Restaurant Review: Felipe’s Tacos
Have you seen the BuzzFeed video showing Mexicans tasting Taco Bell food for the first time? They sample the Beefy Fritos Burrito, the Nacho Cheese Doritos Loco Taco, and the Doritos Cheesy Gordita Crunch, among other things. Near the end of the video, one young woman says, “I can’t describe what I just ate, because it’s not Mexican food.”
She wouldn’t have that problem at Felipe’s Tacos — a cute little corner space in a strip of shops behind the Chevron station on St. Michael’s Drive. There’s been a lot of debate in food circles lately about what qualifies as “authentic” cuisine, and while I don’t know that what Felipe’s serves would strike Mexican natives as strictly authentic cuisine, it’s a lot closer to it than anything pumped out by Taco Bell.
Proprietor Felipe Martinez grew up in Los Angeles and moved to Santa Fe in the early 1990s, when he opened a restaurant to serve “fresh, health-conscious, family-style recipes” inspired by his mother’s cooking. The ambience here is far from fancy, but the space is clean and bright, with the palette of the Mexican flag. The white walls are accented with sombreros, and there are towers of quarter-devouring machines dispensing toys and limeade-flavored gumballs. The staff is sometimes quiet but always congenial (and patient during those times when you just can’t make up your mind). Felipe himself is often behind the counter.
You can pick up a laminated menu or choose what you want from the old-school letter board on the wall. When your food is ready — most things are served on paper plates or in little red-and-white paper “boats” — someone calls the number on your ticket, and you scurry to the counter to pick it up. On your way back to your seat, don’t forget to stop at one of the countertop salsa bars.
Here, plastic molcajete-style bowls are stocked with tangy salsa verde and a robust, spicy red (don’t let the watery consistency fool you), along with fresh lime wedges, cilantro, chopped onion, and sometimes radish. You can go back for as much of these tasty condiments as your heart desires (if you order takeout, you can ask for a couple of small plastic containers to fill up). The pico de gallo is off the hook — it’s my favorite thing to scoop up with a salty corn tortilla chip. I often buy the stuff by the pint, and it’s been known to disappear within 24 hours.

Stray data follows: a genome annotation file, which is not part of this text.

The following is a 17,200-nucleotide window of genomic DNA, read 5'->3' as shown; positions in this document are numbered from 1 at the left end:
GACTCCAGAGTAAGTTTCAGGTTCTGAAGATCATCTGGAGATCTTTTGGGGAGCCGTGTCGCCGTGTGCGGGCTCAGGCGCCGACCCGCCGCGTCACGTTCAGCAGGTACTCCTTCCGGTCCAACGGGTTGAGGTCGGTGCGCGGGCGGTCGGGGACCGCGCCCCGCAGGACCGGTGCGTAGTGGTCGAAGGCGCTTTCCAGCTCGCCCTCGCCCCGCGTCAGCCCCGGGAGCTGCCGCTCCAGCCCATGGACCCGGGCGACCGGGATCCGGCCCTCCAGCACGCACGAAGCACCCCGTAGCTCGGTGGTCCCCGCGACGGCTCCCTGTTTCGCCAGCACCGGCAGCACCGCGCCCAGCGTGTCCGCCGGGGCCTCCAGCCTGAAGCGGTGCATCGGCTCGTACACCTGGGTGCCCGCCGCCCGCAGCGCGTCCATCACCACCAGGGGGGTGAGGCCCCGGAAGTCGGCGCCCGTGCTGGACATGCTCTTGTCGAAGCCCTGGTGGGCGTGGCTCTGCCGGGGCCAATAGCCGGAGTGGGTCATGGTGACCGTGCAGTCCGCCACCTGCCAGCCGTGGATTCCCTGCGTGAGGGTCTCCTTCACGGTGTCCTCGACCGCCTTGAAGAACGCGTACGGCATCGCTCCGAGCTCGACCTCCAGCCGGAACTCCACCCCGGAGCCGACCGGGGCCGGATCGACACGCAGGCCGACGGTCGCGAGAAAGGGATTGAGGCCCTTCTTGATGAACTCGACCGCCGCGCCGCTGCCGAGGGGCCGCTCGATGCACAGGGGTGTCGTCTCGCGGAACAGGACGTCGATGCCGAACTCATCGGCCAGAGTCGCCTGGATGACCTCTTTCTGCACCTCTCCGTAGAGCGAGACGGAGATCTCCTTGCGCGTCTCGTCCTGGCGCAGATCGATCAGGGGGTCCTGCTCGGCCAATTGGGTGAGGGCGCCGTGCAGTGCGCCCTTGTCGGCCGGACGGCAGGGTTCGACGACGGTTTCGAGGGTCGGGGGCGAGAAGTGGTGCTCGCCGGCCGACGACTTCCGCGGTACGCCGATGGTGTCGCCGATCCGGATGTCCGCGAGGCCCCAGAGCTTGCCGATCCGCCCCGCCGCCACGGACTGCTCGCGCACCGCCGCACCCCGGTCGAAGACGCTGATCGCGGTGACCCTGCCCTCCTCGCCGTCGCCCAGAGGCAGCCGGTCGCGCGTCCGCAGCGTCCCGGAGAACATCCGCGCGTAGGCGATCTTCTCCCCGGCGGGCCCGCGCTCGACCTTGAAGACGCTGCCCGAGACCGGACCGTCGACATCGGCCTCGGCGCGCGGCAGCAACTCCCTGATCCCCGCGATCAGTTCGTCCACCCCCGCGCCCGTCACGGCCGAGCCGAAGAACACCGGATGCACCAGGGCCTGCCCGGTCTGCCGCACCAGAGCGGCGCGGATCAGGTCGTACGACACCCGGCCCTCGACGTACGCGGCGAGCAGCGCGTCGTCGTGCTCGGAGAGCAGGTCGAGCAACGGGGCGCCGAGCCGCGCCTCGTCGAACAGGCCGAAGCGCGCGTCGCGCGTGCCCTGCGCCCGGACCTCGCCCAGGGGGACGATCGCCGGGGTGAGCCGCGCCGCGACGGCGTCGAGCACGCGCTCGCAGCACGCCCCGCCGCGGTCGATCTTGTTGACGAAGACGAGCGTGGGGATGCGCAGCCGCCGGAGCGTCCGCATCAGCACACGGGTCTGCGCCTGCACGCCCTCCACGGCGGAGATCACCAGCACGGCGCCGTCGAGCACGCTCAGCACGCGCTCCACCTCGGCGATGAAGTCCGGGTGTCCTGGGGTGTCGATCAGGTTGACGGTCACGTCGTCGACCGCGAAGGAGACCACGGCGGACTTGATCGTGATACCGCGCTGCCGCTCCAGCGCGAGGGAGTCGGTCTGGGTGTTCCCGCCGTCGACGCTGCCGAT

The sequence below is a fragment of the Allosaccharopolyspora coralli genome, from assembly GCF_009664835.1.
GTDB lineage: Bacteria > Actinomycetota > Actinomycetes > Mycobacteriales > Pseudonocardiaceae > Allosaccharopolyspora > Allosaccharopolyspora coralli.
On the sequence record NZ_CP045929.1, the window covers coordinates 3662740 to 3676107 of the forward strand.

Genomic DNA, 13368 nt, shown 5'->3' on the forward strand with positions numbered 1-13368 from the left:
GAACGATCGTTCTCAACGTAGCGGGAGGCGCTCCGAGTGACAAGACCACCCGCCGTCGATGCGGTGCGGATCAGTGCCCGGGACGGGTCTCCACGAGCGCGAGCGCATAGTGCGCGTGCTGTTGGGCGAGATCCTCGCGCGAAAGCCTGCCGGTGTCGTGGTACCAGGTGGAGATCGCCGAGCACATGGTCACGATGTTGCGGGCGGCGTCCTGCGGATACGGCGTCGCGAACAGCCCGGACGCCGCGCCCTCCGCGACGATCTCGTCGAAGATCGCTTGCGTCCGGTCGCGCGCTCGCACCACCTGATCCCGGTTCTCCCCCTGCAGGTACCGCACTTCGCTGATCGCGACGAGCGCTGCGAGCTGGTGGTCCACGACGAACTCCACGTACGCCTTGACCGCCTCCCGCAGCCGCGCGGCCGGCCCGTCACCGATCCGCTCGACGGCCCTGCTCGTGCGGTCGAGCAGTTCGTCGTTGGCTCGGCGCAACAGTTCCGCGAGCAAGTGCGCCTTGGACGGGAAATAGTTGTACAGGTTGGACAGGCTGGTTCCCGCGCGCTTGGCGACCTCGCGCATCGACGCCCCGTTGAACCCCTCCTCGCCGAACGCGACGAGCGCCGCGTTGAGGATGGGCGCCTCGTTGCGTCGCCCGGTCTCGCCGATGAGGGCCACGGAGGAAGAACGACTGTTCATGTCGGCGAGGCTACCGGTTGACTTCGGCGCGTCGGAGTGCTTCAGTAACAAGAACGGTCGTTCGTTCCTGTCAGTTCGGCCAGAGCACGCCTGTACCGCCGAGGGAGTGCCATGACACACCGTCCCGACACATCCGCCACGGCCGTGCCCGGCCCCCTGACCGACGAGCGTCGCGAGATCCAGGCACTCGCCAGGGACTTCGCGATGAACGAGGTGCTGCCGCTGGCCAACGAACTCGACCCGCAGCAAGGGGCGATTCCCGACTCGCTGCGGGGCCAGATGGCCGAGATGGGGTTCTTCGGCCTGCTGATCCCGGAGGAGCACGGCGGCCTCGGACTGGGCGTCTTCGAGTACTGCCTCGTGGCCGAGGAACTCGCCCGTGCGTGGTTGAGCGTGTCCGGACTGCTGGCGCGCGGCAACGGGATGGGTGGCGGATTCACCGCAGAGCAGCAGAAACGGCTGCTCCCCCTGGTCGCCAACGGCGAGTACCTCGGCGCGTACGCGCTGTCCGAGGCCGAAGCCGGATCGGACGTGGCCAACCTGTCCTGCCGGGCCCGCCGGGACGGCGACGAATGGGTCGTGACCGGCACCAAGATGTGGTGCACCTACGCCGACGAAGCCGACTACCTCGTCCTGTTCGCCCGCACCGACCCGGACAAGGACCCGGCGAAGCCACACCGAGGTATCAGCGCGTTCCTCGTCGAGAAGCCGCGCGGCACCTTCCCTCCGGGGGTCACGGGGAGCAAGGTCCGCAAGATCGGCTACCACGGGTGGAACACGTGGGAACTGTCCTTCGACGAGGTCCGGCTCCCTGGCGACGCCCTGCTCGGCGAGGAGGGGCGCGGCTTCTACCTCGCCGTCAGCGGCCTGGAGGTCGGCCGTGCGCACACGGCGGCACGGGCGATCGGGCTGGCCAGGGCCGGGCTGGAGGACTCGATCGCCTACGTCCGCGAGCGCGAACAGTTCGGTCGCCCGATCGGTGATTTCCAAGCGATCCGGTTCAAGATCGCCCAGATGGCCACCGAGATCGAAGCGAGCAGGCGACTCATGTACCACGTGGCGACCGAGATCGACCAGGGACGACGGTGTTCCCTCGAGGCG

Sodas are available from the fountain dispenser or the refrigerated cooler in the center of the dining room, but Felipe’s also makes its own horchata and limeade. The limeade is incredibly thirst-quenching, walking the tightrope between sour and sweet. Be careful, or you might suck it all down before your food even makes it to the table.
Unlike many other versions in town, the guacamole isn’t studded with tomato, onion, or jalapeño. Instead, it’s beautiful and simple: smooth and creamy and just tangy and garlicky enough. If you order chips with it, they’ll be fantastically salty white corn strips.
The quesadillas are practically perfect; tender, flakily layered flour tortillas folded over loads of mild cheese and generous fillings. My chicken version was crowded with good-sized dices of meat that had a strong, rich, almost gamey flavor similar to turkey.
The wall menu proudly proclaims, “Felipe’s Tacos is health conscious for you!” The kitchen doesn’t use lard, and, overall, wholesome foods seem to be what it does best. The no-carne burrito is one of my favorite things in all of Santa Fe. It’s about as big as a forearm and filled with mild red rice, refritos, cheese, large hunks of avocado, and lettuce. It leaves you feeling simultaneously full and virtuous and is the sort of dish that proves meat isn’t required for food to be satisfying and big on flavor. The no-carne tacos — small tortillas with a schmear of refritos, some grated cheese, and a dice or two of avocado — are a little less inspired, and definitely messier, but filling nevertheless.
The plate of al pastor (a “shepherd-style” preparation of pork that’s related to shawarma) was fine but not especially memorable; it lacked the fruity tang often characteristic of that dish. The beef tacos are a bare-bones affair, small corn tortillas enveloping nicely chopped meat and nothing else — whether they contain cheese, beans, guac, lettuce, or salsa of any sort is entirely up to you. On one visit, the tortillas were leathery and tough, while on another, they fell apart before the tacos could make it to our mouths.
Felipe’s has its strong suits, and it also makes some missteps. Regardless, it’s a convenient, cheerful place run by friendly people who want you to eat good, reasonably healthy food. They don’t always achieve their goals, but I’d still choose anything they serve over a Loco Taco any day of the week.